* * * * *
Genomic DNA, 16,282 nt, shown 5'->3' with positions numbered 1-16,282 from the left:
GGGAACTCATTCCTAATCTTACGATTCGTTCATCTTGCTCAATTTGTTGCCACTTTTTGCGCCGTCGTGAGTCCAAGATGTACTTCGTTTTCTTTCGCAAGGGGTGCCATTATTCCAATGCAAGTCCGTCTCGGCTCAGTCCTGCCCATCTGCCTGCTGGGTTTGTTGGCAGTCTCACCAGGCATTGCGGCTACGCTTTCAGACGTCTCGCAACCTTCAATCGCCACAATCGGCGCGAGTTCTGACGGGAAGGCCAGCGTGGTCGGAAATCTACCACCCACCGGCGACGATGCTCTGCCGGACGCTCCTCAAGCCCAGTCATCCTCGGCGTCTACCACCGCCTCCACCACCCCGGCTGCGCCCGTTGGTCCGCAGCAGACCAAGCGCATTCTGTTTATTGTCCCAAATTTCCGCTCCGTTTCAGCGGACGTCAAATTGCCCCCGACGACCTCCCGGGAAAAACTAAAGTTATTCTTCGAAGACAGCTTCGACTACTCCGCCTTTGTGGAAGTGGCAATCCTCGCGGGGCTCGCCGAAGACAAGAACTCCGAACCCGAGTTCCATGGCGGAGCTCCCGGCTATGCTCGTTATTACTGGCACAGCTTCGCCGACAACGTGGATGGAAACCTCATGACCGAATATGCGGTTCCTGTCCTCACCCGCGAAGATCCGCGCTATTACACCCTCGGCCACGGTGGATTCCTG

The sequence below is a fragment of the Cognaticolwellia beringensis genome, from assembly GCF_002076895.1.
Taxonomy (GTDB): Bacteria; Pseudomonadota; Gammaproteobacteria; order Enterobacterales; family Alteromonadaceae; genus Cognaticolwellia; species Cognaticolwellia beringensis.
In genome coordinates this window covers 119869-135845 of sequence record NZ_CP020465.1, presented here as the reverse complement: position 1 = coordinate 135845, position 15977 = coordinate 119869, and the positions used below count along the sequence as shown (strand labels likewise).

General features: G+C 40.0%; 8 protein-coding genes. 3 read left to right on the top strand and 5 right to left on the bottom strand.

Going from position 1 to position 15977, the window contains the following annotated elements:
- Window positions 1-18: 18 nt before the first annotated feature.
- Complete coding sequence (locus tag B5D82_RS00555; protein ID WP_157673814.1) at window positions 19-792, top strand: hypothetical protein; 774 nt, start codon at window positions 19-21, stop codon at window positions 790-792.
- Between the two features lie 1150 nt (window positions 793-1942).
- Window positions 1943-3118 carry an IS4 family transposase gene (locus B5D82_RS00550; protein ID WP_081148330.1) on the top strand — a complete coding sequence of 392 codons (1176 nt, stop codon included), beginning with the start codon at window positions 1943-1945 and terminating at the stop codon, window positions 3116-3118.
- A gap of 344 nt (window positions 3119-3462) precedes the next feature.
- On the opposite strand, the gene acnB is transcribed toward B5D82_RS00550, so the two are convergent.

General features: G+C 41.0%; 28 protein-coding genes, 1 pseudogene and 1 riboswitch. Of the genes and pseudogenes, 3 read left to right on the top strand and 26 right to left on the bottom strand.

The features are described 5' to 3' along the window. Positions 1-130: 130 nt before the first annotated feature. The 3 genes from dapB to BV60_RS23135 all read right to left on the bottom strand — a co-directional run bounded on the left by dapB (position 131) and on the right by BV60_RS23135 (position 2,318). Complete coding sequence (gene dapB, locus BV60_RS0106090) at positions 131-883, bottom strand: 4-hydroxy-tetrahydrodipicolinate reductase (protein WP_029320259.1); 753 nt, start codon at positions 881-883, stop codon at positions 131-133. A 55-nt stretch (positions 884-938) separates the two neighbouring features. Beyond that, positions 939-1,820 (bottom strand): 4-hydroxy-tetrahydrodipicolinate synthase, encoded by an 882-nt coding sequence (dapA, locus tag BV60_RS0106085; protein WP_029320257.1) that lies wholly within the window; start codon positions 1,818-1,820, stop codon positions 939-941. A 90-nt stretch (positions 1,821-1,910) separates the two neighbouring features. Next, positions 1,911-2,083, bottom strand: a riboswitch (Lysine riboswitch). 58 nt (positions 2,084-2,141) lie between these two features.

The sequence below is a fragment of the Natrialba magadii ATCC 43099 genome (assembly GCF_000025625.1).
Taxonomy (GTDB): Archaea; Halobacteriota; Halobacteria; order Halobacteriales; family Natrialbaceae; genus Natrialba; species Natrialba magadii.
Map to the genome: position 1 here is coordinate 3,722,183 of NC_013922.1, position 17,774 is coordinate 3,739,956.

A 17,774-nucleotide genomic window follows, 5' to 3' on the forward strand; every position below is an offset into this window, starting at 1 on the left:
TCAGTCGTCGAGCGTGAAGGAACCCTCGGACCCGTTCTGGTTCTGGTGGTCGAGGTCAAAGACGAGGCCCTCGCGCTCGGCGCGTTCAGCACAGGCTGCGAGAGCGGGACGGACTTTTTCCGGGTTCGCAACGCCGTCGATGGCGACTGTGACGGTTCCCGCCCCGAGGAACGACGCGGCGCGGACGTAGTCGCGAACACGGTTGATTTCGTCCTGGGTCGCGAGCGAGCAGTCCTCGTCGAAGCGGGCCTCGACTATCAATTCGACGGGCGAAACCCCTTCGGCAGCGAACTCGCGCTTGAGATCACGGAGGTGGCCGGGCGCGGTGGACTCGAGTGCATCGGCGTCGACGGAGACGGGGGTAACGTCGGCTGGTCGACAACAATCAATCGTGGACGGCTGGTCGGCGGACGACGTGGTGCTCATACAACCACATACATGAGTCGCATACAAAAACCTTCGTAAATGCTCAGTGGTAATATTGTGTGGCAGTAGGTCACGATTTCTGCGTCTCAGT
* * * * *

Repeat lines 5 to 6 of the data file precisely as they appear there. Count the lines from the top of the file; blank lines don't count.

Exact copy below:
In genome coordinates this window covers 119869-135845 of sequence record NZ_CP020465.1, presented here as the reverse complement: position 1 = coordinate 135845, position 15977 = coordinate 119869, and the positions used below count along the sequence as shown (strand labels likewise).

General features: G+C 40.0%; 8 protein-coding genes. 3 read left to right on the top strand and 5 right to left on the bottom strand.